Uncover: Peggy Guggenheim

I was a liberated woman long before there was a name for it.
— Peggy Guggenheim

Peggy Guggenheim was born into the wealthy Guggenheim family in New York. Her life was filled with many losses including losing her father as a teenager when he infamously died with his mistresss on the Titanic. Peggy grew up in the upper class of New York but her boisterous attitutude and vivacious character could not keep her in what she considered "up tight company." She later moved to Europe where she became exposed to avant garde art and artists. She fell in love with this scene and felt as if she found her people. One of those people notably was Marcel Duchamp which became a very good friend and mentor her all she knew about modern art. He became one of her close confidants in planning exhibitions for her gallery in London. One of her most important exhibitions was for her gallery in New York called "Exhibition of 31 Female Artists." This was the first of its kind to have a solely female artist show. The exhibition boasted names of female artists such as Alice Trumbull Mason, Gypsy Rose Lee, Frida Kahlo, Dorothea Tanning, Hedda Sterne and many others.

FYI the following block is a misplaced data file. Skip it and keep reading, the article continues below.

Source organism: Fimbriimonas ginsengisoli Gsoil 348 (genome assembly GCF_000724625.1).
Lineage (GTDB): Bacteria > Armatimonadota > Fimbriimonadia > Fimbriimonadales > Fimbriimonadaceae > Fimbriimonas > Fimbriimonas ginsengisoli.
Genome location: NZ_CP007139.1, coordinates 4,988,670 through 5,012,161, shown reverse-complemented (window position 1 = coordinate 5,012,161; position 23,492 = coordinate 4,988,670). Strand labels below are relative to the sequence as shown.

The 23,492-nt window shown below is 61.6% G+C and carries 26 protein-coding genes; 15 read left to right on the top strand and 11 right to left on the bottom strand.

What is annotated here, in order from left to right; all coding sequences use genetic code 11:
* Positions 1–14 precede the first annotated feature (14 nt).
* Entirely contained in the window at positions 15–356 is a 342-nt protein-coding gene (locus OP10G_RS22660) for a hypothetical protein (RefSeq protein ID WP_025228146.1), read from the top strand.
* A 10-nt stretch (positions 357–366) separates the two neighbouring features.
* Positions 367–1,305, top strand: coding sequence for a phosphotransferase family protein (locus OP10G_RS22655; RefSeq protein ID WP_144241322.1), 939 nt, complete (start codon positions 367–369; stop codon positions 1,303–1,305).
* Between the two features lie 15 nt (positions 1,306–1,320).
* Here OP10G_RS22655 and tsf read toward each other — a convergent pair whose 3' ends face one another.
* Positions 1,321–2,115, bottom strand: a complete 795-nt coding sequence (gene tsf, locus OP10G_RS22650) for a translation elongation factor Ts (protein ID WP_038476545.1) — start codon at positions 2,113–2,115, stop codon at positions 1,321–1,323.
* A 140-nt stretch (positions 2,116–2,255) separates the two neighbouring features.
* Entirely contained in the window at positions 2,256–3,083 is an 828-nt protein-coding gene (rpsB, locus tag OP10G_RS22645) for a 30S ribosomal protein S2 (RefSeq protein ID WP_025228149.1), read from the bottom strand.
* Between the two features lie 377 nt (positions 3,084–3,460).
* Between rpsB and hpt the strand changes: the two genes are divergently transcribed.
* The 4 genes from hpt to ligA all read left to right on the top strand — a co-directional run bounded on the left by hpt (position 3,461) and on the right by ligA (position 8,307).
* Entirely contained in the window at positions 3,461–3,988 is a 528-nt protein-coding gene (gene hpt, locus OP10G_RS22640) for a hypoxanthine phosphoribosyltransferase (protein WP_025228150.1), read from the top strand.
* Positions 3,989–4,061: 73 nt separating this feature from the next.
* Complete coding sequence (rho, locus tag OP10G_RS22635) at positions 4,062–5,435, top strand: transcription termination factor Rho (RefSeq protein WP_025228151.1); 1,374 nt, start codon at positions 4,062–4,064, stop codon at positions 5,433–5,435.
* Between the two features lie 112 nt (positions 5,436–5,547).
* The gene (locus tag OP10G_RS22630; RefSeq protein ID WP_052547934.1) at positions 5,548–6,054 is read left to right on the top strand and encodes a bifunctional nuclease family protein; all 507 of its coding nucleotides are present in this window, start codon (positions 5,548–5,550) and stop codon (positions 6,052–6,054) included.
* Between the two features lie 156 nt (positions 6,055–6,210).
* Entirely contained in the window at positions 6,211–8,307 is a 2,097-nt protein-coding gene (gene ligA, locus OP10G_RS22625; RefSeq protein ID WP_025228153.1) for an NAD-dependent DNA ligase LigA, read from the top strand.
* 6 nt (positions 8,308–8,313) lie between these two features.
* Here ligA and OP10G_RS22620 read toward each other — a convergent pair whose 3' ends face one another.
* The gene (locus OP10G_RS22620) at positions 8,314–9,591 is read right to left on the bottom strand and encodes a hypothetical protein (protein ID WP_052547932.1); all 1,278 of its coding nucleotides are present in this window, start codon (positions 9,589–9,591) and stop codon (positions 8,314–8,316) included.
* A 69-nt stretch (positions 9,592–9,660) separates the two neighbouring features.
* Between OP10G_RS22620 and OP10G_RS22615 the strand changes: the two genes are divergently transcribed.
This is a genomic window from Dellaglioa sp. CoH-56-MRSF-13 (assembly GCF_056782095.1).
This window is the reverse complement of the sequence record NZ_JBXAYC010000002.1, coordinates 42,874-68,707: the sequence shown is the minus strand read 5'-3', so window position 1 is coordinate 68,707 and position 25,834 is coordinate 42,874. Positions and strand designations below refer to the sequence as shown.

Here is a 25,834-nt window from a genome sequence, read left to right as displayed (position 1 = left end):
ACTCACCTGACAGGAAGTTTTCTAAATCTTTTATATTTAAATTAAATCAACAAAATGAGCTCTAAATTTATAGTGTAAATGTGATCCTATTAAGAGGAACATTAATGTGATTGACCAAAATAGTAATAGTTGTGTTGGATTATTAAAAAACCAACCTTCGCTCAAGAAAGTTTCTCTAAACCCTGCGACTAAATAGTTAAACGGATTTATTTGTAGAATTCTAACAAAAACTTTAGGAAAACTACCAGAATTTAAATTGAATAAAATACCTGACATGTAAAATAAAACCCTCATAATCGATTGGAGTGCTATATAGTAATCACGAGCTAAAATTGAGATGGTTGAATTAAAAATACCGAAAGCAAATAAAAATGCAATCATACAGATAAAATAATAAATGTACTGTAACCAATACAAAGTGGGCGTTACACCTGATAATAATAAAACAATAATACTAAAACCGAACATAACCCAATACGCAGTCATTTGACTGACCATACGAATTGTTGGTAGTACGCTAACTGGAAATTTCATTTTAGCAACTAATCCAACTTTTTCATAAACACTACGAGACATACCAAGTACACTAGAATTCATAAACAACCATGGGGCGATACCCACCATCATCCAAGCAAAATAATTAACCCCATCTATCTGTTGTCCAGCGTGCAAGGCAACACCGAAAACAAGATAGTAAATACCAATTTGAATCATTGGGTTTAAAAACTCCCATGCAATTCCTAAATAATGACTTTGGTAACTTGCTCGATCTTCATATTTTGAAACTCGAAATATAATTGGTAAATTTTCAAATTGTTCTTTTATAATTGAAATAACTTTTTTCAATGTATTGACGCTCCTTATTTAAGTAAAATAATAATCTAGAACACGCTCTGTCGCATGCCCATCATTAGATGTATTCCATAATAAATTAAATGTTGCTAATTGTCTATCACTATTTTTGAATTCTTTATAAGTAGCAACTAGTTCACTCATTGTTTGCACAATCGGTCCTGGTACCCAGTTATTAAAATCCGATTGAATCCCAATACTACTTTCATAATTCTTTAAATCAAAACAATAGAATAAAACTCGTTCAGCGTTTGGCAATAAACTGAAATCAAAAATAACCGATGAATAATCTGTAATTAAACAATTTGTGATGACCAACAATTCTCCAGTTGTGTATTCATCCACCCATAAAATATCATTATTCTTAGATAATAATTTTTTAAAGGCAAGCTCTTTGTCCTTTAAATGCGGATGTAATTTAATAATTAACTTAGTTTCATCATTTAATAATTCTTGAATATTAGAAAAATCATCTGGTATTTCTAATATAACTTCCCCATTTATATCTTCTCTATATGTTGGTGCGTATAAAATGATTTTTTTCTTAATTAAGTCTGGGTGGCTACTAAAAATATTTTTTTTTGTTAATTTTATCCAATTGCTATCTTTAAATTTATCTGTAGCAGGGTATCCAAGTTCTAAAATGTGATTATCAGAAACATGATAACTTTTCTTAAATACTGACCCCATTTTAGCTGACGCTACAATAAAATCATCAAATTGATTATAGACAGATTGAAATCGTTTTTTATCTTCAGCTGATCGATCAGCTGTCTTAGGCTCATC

Peggy had not formal training in art or art history but grew to have a keen eye for up and coming artists. She was and early adopter to art movements such as Dadaism and Surrealism (artists such as Joan Miro and Salvador Dali). Peggy is most famous for being an early patronage of Jackson Pollock long before he received his fame. It was through her financial support Pollock was able to freely develop his iconic style. She was a fan of his ultra modern style that many had yet to adopt.  She was a leading patron of modern 20th century art in a very male dominated environement. In her life she had many partners in her first marriage she had two children, a boy and a girl. Her daughter shared her love for art and in her museum in Venice there is a room with paintings to commemorate her life. Her daugher Pegeen commit suicide in her adult years and Peggy was left with her memories and her paintings to celebrate  her life. Although she had other marriages and relationships she never had more children in fact she speaks candidly in her autobiograohy about the multiple abortions she had. She truly was the modern woman, and among that she was one of the first to have plastic surgery which was unsuccesfully done on her nose which she never fixed. Amidst her life full of personal pain her art always brought her joy and stabilty. Her collection today is held in her palace in Venice and the Guggenheim Museum in New York where the list of notable names such as Jackson Pollock, Mark Rothko, Piet Mondrian, and Marcel Duchamp hang on the walls. 


Written by Erin Remington